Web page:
When the Operation Python Dance 2 was put in place, some of the people IPOB has branded saboteurs spoke out, declaring that it was causing tension in the South East, especially when there was nothing tangible that warranted it. Also, when IPOB was proscribed and called a terrorist organisation, there was wild condemnation by Igbo leaders. Those who condemned it that time had their say, but the government had its way. Nobody should blame those who had no power to stop the action. In a country, where there is a government, the will of the authorities prevail, misgivings of the people notwithstanding.
Indeed, it is funny that IPOB and its members in Nigeria and abroad are fighting those who are not really their enemies. Ekweremadu, South East governors and other Igbo leaders are not the enemies of IPOB. These are people who cry out over the plight of the Igbo nation at various times and want a change. Where they differ with IPOB is that changing Nigeria, to give the Igbo their due and to have a country where merit, fair play, equity and justice reign, will not be achieved through the break-up of Nigeria, but within the federal entity called Nigeria. They have the right to pursue whatever agenda they want the way they deem fit. It is not for IPOB or anybody whatsoever to define how they should do that.
These IPOB members shouting from the rooftops and those who are justifying the mob action against Ekweremadu should tell us how IPOB leader, Nnamdi Kanu, got bail when he was in detention. Obviously, they do not know about interventions at top level by some of the people they are hounding to make this possible. Do they think it just happened that Senator Enyinnaya Abaribe and others emerged to sign the bail bond for Kanu? Or that the respect for the bail granted by the court just happened? Certainly, many of those IPOB are branding saboteurs and many others played one role or another to make it happen. Even before this happened, many Igbo leaders visited Kanu in prison. I could recall that former Abia State governor and serving senator, Orji Uzor Kalu, visited Kanu in prison. Prof. Chukwuma Soludo, Prof. Pat Utomi, Mr. Emeka Ugwu-Oju and others also visited him in prison and demanded his release. Other prominent Igbo leaders called for Kanu’s freedom. All these did put pressure on the authorities and Kanu eventually got bail and regained freedom. Would IPOB take glory for this?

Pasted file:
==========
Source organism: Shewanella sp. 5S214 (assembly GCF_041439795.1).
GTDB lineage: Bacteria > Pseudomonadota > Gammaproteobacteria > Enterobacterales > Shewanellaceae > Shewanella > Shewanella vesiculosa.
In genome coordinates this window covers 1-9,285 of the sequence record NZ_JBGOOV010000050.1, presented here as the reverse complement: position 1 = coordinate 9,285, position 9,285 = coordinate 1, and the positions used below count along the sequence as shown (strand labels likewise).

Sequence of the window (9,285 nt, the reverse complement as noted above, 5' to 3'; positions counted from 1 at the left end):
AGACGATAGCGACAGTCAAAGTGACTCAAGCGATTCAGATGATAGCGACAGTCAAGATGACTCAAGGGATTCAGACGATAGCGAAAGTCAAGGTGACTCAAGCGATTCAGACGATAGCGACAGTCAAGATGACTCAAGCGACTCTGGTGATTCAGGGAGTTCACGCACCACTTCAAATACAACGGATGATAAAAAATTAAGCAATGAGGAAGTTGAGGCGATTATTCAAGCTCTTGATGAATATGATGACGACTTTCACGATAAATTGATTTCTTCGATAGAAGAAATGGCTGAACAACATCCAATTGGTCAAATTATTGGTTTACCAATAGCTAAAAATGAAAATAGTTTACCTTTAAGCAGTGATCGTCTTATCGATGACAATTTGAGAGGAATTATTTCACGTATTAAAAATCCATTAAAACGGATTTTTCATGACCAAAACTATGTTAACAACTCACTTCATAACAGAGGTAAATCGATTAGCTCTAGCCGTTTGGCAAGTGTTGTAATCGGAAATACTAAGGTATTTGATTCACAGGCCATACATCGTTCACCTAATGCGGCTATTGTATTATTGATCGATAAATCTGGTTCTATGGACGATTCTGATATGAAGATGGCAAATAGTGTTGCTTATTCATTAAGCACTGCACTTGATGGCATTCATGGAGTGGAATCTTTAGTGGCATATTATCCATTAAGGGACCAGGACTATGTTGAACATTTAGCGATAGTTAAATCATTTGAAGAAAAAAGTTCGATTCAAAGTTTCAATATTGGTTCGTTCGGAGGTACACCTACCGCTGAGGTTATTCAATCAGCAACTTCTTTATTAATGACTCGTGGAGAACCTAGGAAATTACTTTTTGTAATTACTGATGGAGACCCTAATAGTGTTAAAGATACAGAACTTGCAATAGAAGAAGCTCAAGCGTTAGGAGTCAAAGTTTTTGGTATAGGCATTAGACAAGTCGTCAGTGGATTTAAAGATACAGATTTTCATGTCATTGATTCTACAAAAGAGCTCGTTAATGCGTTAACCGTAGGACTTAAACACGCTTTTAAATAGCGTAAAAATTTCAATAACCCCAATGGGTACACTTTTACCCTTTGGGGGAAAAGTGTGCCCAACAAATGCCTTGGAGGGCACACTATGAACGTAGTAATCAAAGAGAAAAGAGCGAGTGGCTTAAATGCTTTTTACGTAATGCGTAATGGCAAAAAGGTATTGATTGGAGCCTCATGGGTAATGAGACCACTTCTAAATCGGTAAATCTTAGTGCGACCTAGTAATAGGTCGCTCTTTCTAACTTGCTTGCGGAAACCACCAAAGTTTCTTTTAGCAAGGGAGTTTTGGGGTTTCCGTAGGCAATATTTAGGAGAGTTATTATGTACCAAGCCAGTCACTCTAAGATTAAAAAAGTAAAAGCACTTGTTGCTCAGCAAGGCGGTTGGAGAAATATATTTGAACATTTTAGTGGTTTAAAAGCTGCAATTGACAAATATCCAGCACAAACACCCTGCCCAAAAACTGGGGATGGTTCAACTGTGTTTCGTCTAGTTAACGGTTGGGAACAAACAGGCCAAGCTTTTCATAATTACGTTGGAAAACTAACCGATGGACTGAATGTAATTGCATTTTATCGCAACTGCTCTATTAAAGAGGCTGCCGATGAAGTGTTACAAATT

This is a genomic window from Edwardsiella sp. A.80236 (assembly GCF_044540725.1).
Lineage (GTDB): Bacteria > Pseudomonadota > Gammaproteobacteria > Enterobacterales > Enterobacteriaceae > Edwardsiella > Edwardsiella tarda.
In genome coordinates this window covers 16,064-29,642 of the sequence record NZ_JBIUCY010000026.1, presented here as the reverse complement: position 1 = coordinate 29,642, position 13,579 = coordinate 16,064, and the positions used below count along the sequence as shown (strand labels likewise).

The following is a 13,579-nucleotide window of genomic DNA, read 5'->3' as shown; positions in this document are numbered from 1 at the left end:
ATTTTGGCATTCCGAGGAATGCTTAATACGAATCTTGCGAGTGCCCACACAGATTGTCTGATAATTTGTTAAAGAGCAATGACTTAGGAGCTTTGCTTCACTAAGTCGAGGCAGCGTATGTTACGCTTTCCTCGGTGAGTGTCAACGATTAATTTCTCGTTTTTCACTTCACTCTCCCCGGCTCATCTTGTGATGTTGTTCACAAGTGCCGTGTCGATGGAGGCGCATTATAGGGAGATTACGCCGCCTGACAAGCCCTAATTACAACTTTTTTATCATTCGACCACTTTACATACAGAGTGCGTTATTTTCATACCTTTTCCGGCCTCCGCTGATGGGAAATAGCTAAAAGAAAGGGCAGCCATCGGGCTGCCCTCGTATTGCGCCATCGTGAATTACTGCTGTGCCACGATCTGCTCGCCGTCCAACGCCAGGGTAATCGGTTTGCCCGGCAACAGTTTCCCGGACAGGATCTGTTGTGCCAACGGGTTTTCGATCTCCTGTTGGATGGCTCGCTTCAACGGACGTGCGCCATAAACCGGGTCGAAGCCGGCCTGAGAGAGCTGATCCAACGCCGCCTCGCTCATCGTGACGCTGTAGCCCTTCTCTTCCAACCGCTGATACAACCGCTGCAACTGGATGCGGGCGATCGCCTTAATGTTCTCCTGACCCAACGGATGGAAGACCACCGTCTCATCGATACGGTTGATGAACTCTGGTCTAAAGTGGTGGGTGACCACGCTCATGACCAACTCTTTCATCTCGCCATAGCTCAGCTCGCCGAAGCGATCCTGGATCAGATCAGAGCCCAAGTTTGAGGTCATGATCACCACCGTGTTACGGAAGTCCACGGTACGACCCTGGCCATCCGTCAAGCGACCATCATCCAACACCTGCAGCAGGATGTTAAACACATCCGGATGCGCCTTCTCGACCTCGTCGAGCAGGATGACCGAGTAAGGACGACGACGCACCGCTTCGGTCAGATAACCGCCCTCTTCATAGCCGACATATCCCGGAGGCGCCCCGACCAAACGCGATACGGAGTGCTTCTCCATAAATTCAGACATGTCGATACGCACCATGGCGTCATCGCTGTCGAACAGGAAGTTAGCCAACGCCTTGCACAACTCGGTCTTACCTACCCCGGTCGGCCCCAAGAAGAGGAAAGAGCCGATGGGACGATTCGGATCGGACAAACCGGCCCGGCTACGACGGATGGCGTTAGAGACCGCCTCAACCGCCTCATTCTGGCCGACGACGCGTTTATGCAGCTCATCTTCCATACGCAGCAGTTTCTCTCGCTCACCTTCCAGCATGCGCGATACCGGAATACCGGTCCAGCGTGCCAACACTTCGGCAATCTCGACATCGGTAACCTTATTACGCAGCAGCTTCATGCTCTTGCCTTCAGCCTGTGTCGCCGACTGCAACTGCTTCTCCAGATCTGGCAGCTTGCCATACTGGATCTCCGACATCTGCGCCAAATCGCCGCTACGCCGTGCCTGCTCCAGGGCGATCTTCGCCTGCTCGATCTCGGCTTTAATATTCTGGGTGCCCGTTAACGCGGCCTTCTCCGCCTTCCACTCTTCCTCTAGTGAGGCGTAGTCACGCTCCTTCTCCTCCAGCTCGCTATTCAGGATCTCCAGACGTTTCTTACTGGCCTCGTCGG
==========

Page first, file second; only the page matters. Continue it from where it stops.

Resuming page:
To say the least, I see low thinking in the IPOB and pro-Biafra groups’ actions. It is not by threatening people that things can be achieved. Programmes need tack, pragmatism and intelligence to make them work. Mob mentality and the tendency to attack and classify those who differ in opinion and methodology enemies is defeatist. Such behaviour or misbehaviour could only alienate those who could be of help.
As editor, a leader of one of the pro-Biafra group once threatened to pronounce a fatwa on me in the South East because my newspaper published a report about some unbecoming actions of members of his group. It was a threat misplaced. As a leader, what the man needed do was to look into the matter highlighted by the newspaper and call his members to order, as such action gave his group a bad name. Rather than do this, he felt I was their enemy.
IPOB and its members should reexamine themselves. Some of the things they do can only make things more difficult for the Igbo. Being adversarial and believing that it is the only way to achieve a goal is an old tactic. Hounding people as a way of achieving an aim is anachronistic to modern day agitation, where high intelligence is required. IPOB cannot be the only body that is right, while others are wrong. The group should stop any such plan as attacking Igbo and other Nigerians abroad or any other action that gives the impression that Igbo have mob mentality.